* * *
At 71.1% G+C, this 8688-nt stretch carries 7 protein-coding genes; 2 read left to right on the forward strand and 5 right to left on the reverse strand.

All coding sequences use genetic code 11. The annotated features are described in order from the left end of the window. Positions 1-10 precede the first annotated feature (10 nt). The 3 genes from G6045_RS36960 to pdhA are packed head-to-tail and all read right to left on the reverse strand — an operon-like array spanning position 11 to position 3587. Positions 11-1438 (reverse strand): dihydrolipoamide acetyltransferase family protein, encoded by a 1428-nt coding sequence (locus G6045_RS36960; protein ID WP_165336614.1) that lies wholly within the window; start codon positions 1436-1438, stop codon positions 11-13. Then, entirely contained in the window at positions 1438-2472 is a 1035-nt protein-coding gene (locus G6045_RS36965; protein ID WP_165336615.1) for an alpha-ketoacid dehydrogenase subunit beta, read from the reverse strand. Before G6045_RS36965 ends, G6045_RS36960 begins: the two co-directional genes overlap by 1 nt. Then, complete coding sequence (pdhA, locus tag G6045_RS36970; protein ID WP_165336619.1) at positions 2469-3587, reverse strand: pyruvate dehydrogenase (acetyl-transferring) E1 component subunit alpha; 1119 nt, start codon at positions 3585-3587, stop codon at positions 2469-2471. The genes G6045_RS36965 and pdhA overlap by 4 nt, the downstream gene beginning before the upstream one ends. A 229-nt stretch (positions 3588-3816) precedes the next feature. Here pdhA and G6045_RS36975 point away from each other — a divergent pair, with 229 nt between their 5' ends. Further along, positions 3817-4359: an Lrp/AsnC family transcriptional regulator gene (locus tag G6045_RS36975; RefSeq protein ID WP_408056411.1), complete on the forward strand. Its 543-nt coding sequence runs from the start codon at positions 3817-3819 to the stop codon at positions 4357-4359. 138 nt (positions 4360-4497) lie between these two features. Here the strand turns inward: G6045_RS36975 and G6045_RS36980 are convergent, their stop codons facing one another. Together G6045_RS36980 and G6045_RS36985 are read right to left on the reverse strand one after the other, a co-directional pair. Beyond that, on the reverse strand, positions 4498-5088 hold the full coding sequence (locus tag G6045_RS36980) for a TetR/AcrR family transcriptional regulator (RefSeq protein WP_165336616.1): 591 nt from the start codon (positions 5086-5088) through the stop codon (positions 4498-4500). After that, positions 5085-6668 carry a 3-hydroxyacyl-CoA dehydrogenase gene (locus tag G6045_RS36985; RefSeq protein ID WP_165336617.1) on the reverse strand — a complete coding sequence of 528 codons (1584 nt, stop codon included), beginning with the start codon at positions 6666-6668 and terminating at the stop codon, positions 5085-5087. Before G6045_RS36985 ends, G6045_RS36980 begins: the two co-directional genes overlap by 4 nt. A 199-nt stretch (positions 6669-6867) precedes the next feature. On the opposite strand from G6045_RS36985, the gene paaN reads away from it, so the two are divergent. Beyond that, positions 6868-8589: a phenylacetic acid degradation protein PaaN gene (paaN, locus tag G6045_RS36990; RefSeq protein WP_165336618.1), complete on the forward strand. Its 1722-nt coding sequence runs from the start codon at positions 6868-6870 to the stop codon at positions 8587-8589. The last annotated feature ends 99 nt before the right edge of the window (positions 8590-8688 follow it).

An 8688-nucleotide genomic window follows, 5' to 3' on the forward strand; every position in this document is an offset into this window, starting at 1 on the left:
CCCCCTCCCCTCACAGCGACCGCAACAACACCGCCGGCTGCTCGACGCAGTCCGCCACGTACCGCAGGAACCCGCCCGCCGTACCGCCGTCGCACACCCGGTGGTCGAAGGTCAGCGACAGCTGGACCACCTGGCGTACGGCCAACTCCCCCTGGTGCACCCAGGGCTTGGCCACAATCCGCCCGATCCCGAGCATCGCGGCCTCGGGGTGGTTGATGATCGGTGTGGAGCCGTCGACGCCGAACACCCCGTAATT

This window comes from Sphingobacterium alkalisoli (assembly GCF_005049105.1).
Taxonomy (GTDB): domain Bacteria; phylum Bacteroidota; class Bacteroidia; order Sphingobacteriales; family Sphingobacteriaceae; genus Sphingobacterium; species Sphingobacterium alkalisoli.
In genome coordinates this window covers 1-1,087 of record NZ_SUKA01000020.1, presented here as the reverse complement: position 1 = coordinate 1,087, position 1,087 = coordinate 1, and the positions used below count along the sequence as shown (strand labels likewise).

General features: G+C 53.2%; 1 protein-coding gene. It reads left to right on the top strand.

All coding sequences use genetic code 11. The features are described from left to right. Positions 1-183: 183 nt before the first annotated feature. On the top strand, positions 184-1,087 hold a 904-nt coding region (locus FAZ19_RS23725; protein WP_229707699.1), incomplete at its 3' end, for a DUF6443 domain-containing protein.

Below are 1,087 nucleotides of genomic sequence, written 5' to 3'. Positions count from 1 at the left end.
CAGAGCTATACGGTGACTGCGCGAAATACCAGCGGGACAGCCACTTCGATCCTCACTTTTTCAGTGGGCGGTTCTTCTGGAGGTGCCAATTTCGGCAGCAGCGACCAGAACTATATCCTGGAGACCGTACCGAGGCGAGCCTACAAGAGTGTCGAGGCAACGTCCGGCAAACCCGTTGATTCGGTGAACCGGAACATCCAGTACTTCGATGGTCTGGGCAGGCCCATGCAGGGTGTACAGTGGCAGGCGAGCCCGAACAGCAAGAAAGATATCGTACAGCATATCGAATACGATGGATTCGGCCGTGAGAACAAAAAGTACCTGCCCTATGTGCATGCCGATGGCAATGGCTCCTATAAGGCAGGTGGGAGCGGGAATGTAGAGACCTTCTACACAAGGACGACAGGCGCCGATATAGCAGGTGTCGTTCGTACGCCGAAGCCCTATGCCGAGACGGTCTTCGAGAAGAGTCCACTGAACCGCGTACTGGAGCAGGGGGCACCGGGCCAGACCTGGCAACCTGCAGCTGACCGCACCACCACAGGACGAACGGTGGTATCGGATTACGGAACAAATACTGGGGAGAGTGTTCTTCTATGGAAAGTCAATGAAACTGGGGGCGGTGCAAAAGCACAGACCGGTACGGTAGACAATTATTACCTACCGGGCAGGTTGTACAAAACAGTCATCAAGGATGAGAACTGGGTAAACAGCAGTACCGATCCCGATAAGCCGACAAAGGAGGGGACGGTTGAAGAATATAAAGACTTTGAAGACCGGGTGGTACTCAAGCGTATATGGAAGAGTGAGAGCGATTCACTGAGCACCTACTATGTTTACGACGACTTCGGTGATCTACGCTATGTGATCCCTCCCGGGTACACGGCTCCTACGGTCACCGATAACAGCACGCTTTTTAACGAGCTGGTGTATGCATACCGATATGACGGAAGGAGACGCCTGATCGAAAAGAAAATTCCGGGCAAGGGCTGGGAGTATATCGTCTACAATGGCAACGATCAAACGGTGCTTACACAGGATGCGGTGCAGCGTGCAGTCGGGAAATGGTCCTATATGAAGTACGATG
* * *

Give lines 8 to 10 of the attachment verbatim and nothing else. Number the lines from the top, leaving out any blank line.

General features: G+C 53.2%; 1 protein-coding gene. It reads left to right on the top strand.

All coding sequences use genetic code 11. The features are described from left to right. Positions 1-183: 183 nt before the first annotated feature. On the top strand, positions 184-1,087 hold a 904-nt coding region (locus FAZ19_RS23725; protein WP_229707699.1), incomplete at its 3' end, for a DUF6443 domain-containing protein.

Below are 1,087 nucleotides of genomic sequence, written 5' to 3'. Positions count from 1 at the left end.